This resource is hosted by the Nelson Mandela Foundation, but was compiled and authored by Padraig O’Malley. It is the product of almost two decades of research and includes analyses, chronologies, historical documents, and interviews from the apartheid and post-apartheid eras.
NGOs not puppets of donors
MAIL & GUARDIAN
Terence Smith, Ismail Davids and Glenn Hollands: COMMENT 7 Nov 2005
On at least two recent occasions, President Thabo Mbeki is reported to have questioned whether NGOs in South Africa are being manipulated by foreign donors and the extent to which civil society in South Africa is independent. As a network of NGOs committed to democracy and free speech, we feel compelled to respond to the president's attack on the credentials of NGOs.
Mbeki's statements were made in the context of the upcoming African Union peer review of South Africa and civil society's push for greater representation on the panel that will review the state of governance in the country. The views expressed by Mbeki reiterate the government's ambivalent line on NGOs, particularly on matters related to contested development strategy and NGOs' oversight role. The roots of the government's open distrust of NGOs extend to the pre-Mbeki era. In a speech to the ANC's 50th National Conference in December 1997, former president Nelson Mandela, usually renowned for his support for a strong independent civil society, made a scathing attack on NGOs, in which he accused elements within the NGO sector of working with foreign donors to undermine the government and its development programme, and of lacking a popular constituency or membership base among the population.
Mbeki's latest remarks have once again stirred up the perennial debate about the role of NGOs in South Africa and their relationship to the state, donors and communities. We respect the president's right to raise this important debate as it is something that both the government and NGOs need constantly to reflect upon.
What concerns us, however, are the government's repeated unsubstantiated public statements about the agendas of "certain" NGOs and donors that cast a shadow over the integrity of all NGOs and foreign donor agencies operating in the country, many of whom have shown their commitment to democracy and development in South Africa over several decades. As the views of the president command considerable weight within communities, his generalised critique of NGOs unfortunately serves to undermine the credibility and legitimacy of NGOs in the eyes of communities with whom NGOs work on a daily basis.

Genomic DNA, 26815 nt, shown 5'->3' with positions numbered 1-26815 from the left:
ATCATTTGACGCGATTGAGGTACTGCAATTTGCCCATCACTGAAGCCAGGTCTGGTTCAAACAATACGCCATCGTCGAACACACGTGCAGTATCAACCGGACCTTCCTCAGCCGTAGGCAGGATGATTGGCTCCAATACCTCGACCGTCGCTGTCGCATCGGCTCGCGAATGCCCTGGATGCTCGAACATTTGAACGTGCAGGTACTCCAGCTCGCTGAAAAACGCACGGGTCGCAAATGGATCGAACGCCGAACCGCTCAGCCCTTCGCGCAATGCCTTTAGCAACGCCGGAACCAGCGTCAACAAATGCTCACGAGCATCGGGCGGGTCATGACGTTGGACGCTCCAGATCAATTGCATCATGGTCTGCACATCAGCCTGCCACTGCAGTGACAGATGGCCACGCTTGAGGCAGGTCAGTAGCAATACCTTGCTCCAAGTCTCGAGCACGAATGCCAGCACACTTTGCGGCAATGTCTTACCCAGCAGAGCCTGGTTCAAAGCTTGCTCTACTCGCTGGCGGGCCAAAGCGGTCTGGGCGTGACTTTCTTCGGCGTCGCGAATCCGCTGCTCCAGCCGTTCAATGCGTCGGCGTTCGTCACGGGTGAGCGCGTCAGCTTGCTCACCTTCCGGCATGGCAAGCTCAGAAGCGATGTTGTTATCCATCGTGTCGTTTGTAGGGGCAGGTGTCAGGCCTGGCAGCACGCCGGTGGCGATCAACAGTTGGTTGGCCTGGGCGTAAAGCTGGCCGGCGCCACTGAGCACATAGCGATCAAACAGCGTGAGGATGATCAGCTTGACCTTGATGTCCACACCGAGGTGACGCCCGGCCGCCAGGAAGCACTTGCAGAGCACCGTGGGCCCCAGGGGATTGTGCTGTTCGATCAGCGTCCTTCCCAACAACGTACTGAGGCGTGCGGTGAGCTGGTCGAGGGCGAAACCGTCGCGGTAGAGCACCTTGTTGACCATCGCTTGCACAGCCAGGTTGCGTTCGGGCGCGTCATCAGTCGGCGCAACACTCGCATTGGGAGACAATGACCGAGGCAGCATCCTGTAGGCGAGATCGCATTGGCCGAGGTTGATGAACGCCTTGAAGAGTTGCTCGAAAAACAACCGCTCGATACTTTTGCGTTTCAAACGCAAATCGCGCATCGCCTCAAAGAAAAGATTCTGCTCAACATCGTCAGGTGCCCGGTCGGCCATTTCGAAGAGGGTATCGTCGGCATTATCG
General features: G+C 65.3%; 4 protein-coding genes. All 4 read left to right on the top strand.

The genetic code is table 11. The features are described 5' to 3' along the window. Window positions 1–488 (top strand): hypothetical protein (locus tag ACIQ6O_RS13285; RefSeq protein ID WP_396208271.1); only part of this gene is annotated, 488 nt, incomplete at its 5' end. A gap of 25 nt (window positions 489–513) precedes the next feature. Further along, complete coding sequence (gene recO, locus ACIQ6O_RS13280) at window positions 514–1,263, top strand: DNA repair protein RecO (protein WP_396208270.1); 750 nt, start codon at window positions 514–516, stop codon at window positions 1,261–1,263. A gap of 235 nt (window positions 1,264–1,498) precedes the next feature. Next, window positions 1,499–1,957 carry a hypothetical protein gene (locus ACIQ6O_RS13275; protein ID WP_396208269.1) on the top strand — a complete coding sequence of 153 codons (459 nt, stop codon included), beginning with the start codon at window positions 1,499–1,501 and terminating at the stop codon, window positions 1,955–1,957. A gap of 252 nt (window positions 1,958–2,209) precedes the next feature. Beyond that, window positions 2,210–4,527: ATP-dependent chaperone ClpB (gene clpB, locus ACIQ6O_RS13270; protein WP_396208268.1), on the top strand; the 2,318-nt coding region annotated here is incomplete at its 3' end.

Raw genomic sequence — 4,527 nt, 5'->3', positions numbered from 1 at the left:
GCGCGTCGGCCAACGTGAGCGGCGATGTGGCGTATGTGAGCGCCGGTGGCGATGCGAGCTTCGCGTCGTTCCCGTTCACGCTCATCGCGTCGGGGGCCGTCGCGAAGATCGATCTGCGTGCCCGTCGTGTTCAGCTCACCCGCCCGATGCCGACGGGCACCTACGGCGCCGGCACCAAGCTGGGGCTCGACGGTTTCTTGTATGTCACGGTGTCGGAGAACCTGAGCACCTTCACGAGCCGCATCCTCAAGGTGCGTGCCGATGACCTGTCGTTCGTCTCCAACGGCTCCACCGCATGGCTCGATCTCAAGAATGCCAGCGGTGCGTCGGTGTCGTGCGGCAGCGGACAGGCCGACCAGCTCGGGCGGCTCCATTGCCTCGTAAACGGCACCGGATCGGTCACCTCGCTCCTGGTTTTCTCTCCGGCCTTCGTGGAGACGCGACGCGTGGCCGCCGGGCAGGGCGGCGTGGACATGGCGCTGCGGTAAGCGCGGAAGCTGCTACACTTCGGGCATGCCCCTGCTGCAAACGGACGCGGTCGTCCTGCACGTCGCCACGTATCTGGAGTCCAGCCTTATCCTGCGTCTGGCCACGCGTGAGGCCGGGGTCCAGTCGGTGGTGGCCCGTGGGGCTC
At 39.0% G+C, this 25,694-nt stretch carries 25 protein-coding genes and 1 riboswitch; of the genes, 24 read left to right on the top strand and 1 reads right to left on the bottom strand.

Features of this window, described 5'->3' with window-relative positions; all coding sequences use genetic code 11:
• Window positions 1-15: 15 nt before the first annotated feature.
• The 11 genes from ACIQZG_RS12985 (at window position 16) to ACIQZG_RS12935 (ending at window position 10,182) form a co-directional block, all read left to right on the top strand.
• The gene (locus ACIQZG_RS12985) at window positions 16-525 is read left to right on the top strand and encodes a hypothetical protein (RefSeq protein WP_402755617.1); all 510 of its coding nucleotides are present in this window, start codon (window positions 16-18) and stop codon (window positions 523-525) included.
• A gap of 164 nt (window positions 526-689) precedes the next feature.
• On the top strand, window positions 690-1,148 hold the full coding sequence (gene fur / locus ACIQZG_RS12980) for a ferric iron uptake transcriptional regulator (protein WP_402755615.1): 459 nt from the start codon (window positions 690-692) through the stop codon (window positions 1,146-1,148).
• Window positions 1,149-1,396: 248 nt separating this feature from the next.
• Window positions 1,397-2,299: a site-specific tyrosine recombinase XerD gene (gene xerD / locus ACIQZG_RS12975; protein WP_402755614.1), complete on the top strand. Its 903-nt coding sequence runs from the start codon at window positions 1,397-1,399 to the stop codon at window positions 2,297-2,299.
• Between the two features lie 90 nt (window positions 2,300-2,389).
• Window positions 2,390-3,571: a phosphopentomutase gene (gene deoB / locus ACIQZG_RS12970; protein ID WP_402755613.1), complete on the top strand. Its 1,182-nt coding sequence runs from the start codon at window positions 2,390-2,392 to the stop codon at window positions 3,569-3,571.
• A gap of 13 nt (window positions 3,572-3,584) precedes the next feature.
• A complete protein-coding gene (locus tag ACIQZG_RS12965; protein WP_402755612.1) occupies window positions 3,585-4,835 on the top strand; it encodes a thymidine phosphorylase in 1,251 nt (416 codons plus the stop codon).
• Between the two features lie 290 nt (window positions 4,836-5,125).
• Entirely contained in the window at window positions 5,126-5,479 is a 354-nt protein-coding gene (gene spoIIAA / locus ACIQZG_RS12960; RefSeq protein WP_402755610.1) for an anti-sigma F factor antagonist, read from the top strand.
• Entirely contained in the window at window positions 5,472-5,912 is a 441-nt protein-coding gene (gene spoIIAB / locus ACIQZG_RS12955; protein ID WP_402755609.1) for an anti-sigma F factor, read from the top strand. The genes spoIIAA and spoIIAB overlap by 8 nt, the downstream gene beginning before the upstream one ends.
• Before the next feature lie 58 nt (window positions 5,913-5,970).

The concern about foreign donors setting the agenda of civil society organisations is valid, in South Africa as in all other developing countries. Nevertheless, it is erroneous to imply that this is necessarily the case and that NGOs are unable to assert their independence within the unequal power relationship between funder and recipient. It is also naive to assume that donors enter developing countries without specific agendas. But, these "agendas" are not necessarily sinister and usually align with mainstream aims and values within South African policy and law. In the area of governance, for example, few would dispute the goals that many donors are assisting South African NGOs to pursue -- such as consolidating and deepening democracy, promoting participatory development, protecting human rights and promoting clean and accountable governance.
The obvious point that must also be made is that the South African government itself is the recipient of large amounts of foreign donor support, mostly in the form of bilateral and multilateral aid. Does this make government the puppet of these foreign donors? Are these donors shaping the government's agenda?
The difficulties encountered by NGOs in attempting to access financial support from the government are well known. For many NGOs, foreign donor support is indispensable to sustaining services and support for many poor communities, who find little relief within government programmes.
There unfortunately appears to be a view among influential elements within the government that NGOs seek merely to criticise and discredit the government (read "ruling party") in whatever it does. This form of political insecurity and the presumption that NGOs should be pliant servants of the government's development agenda is unsophisticated at best and suggests a worrying propensity for the centralisation of power and an increasingly intolerant form of political leadership. It is important to acknowledge that many NGOs (and indeed foreign donors) played a significant role in supporting the struggle against apartheid and in bringing to power the government we have today. In the free and open democracy we now have, NGOs and other organs of civil society have the right to criticise the government when they believe it is not abiding by the letter and spirit of the law, and where it is not adhering to its constitutional obligations towards citizens. In the South African political context of one-party dominance and a largely ineffective parliamentary opposition, it should be acknowledged that political pluralism rests heavily with the voices from below expressed through a diverse range of NGOs and other civil society organisations.
The government has the right to voice concerns about NGOs and other actors within civil society. We need a robust, vibrant dialogue between the government and civil society in a democracy. But, unsubstantiated criticisms of NGOs that smack of political expediency do little to enrich a constructive dialogue.
Terence Smith and Ismail Davids are researchers at the Foundation for Contemporary Research in Cape Town. Glenn Hollands is the manager of the Local Government Transformation Project at Afesis-corplan in East London.